Exemptions from Being a Reporting Company. There are many exemptions from being a Reporting Company. These include:
- Publicly-traded companies;
- Any “large operating company” which (1) employs more than 20 full-time employees in the US, (2) has an operating presence at a physical office in the US, and (3) has over $5 million in annual gross receipts or sales;
- Certain venture capital fund advisers;
- Certain accounting firms;
- Certain companies registered or chartered with the federal government, including certain banks, credit unions, other financial institutions, Broker-Dealers (such as investment banks and stock brokerages), investment companies and investment advisers; and
- Certain tax-exempt entities, including certain 501(c)(3) organizations;
Also, as noted above, sole proprietorships and general partnerships are not covered by the CTA.
Once it is determined that a company is a Reporting Company and no exemption applies, the next step is for the Reporting Company to identify its Beneficial Owners and Company Applicants.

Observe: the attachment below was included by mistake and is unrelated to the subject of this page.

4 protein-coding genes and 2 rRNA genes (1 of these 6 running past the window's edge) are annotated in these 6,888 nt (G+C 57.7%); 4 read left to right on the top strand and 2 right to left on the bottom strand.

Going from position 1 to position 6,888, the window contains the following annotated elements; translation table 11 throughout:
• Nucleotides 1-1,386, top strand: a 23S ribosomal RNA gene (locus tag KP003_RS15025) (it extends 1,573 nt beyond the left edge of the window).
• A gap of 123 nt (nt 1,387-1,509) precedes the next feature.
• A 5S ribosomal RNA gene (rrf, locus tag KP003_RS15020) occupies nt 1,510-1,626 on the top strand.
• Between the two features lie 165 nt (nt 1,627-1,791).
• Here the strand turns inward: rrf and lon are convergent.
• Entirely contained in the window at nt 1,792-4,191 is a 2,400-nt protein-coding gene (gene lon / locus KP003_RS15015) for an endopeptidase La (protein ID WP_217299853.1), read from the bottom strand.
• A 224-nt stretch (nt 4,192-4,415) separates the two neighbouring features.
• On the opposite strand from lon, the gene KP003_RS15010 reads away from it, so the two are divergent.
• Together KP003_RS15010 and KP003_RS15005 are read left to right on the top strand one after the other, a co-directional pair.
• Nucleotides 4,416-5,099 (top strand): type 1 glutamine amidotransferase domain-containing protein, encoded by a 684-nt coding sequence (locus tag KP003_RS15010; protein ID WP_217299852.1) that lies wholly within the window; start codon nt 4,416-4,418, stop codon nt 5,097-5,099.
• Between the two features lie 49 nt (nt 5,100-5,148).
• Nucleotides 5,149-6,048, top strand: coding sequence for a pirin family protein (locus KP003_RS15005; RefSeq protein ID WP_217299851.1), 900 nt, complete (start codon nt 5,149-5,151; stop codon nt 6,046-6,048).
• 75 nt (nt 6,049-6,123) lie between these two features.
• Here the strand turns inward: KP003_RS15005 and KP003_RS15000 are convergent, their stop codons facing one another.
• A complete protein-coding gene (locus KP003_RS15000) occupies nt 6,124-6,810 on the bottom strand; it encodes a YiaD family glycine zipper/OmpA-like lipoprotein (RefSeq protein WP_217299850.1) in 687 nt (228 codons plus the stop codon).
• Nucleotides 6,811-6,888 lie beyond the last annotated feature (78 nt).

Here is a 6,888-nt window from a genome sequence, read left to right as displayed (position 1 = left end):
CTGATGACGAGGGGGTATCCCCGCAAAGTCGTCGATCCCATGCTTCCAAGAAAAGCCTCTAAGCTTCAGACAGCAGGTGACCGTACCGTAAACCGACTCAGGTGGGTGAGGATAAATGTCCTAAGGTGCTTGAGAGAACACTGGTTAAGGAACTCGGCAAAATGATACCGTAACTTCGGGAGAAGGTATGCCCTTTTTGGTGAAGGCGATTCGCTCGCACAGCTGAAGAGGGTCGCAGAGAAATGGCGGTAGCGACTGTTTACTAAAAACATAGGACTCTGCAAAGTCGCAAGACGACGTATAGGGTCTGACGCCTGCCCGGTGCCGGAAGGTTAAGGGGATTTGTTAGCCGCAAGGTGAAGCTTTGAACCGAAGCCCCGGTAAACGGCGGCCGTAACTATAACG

5. Beneficial Owners and Company Applicants
The CTA requires Reporting Companies to identify Beneficial Owners and Company Applicants, to collect certain information about them, and to report this information to FinCEN.
Beneficial Owners. A Beneficial Owner is generally any individual who directly or indirectly exercises “Substantial Control” over the Reporting Company or who owns or controls at least 25% of the ownership interests of the Reporting Company. Stated another way, an individual is a Beneficia Owner if they directly or indirectly:
- Exercises Substantial Control over the Reporting Company; OR
- Owns or controls at least 25% of the ownership interests of the Reporting Company.
Substantial Control. An individual directly or indirectly exercises Substantial Control over a Reporting Company if the individual: